The book shines a light on a specific period of Islamic history in Turkey which represented the golden age of Sufi sects. These groups spread with expanding membership and growing numbers of followers. The book contains a series of articles from researchers, academics and experts in Islamic history, traditions, and Sufism in addition to specialists in history, poetry, biography, economics and Arab calligraphy. They are all gathered together around the topic of Tekyeh in order to study the subject from different perspectives. The book is important because it introduces the reader to the details of the daily lives of Ottomans in their houses, fields, and places of worship.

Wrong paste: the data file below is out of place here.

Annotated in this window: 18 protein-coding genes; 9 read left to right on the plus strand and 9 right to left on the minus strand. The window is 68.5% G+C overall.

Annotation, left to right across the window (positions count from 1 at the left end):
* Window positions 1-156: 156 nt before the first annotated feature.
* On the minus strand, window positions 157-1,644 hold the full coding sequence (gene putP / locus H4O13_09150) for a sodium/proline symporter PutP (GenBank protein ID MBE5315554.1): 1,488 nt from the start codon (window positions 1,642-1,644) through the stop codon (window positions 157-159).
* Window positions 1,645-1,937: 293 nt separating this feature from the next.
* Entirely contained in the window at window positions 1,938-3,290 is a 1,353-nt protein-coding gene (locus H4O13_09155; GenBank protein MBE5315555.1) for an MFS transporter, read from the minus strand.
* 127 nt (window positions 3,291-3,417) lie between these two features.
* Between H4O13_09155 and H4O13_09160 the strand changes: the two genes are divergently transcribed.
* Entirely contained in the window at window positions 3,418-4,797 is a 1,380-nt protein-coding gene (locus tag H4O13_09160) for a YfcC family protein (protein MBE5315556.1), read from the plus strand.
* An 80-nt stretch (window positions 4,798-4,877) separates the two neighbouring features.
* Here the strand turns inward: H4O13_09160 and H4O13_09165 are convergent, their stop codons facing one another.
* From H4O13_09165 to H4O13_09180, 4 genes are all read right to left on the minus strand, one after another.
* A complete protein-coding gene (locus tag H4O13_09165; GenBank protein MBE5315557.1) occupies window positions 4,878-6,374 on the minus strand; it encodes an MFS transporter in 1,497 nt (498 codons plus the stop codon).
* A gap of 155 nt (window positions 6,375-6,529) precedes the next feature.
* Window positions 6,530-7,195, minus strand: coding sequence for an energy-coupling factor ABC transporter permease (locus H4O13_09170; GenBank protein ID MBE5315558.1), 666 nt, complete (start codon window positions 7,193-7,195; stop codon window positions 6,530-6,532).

The articles consider the Tekyeh to have been active in Istanbul during the last century of Ottoman rule (1836 - 1925), disputing existing research on Ottoman architectural art which focused on studying the grand mosques which were built between the fifteenth and seventeenth centuries, despite the fact that these mosques represent only a small portion of Ottoman architectural heritage. Tekyeh architecture sought to bring together sultanese grandeur and popular beauty, a characteristic for which it is distinctive. As such, Tekyeh represents an important element of Ottoman architectural style.